The Historic Hotels Of Hanoi

By

Leonard Zwelling

Touring the bomb shelter that Jane Fonda and Joan Baez shared in 1972 during the Christmas bombing of Hanoi was an otherworldly experience. That bomb shelter was discovered below the Metropole Hotel, the hotel at which we are staying here in downtown Hanoi.

It is an old French colonial structure built in 1901 that has seen movie stars, heads of state and titans of industry stay in its rooms. The history is so deep there is a guided tour of the hotel’s archives that concludes in the bomb shelter under the current bar.

Our tour today was a recurrent reminder of the two seminal events in recent Hanoi history, the occupation by the French until 1954 and what they call The American War that ended in 1975. The latter is known as the Viet Nam War in the United States.

The first site we took in was a well-preserved piece of a B-52 tail section sitting in a small lake in the center of Hanoi another relic of the Christmas bombing and the North Vietnamese ability to shoot down some of the unseeable, high-flying bombers. Even a few of its tires stick out from the water which is surrounded by small stores, kiosks and houses where business goes on non-stop. The people of socialist Viet Nam go on selling and buying in the freest capitalist system I have seen since my last visit to the Lower East Side in New York.

From there, we dodged traffic and motored through the city to the mausoleum of Ho Chi Minh, the equivalent of going to Mount Vernon in Virginia except you can’t see George Washington at Mount Vernon. You can see Uncle Ho here. He’s been embalmed and lies under glass like Lenin does. It’s strange but it’s a pilgrimage site for the Vietnamese, each of whom is to come here once in his or her life. Ho’s house and gardens are still used to receive foreign leaders by Vietnamese leaders. The grounds have been preserved and it is once again strange to realize this history overlaps in time with your own. I remember studying Ho in junior high school as the American War revved up in the early 1960’s. From what I learned here, he was indeed the George Washington of Viet Nam and the founder of the country having steered it through French colonialism, Chinese and then Russian domination, and American aggression to its current independent state.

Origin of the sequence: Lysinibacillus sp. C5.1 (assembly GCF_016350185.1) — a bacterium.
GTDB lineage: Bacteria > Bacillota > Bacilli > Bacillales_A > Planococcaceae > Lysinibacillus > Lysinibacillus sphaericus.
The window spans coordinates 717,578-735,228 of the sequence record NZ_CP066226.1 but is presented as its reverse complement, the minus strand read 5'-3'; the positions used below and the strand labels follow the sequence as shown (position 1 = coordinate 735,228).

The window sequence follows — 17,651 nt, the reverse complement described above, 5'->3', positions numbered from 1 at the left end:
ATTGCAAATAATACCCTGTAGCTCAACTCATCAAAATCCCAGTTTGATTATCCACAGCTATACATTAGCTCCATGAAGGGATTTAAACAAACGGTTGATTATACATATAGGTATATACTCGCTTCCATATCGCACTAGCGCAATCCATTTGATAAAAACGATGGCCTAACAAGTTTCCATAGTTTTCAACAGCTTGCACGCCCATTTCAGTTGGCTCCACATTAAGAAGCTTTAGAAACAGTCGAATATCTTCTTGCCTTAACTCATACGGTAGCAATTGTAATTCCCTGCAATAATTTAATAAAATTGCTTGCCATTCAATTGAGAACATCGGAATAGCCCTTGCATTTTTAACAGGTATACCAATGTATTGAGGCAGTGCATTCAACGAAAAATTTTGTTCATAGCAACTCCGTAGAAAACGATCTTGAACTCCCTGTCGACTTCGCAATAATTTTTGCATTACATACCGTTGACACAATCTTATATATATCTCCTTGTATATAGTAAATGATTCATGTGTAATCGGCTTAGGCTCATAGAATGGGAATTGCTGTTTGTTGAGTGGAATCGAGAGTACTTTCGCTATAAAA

After a demonstration of Vietnamese lacquer techniques and the obligatory purchasing of lacquered souvenirs, we visited a far more famous or infamous hotel in the middle of the city—the Hanoi Hilton. This is the site of a prison where the French incarcerated and killed rebellious Vietnamese and where the North Vietnamese held the American pilots they had shot down, one of whom was John McCain and his capture is celebrated here with many famous photographs of his rescue, imprisonment and release. But the Vietnamese won this war and they get to write the history.

The exhibits at the Hanoi Hilton oversell the favorability of the treatment the Americans got in Hanoi. It’s propaganda. That’s the way it goes. Just as the Indians don’t get to tell their story and the South lost the Civil War and so has its statues torn down, the Americans that are looked upon favorably here are Joan Baez, Jane Fonda and to some extent Senator McCain, mostly for the healing work he did after he was a famous American politician.

The levity of a water puppet show where wood figures are manipulated through sticks with long rods under water five times a day for packed houses was not enough to erase the sadness of the day. This has been another part of the world where aggression ripped the land and the people apart and just now is the healing taking place. It’s the most capitalistic socialist country I have ever been in as all one sees for blocks and blocks are small stores and street vendors hawking their wares. The store fronts are so narrow and packed in because a king once levied taxes based on the width of the front of your store, so the structures are all narrow and deep off the street.

Hanoi is an amazing place full of people and full of motion. It is also full of commerce and is growing with new construction everywhere.

Still I spent the day in a somber mood thinking about American aggression and whether Jane Fonda and Joan Baez were traitors or were truly fighting for a cause in which they believed that was counter to the policy of the U. S. government. I stood in the bomb shelter as our guide played a recording that Joan Baez infused with sound she had taped on the hotel’s roof during the Christmas bombing almost 50 years ago.

I am glad that Viet Nam developed into a bustling economy with capitalism dominating the economy even if not the government. It was a painful history written on the walls of many hotels, houses and battlefields, but in the end, even if we lost the war, we seem, as I said, to be winning the peace.

Leonard Zwelling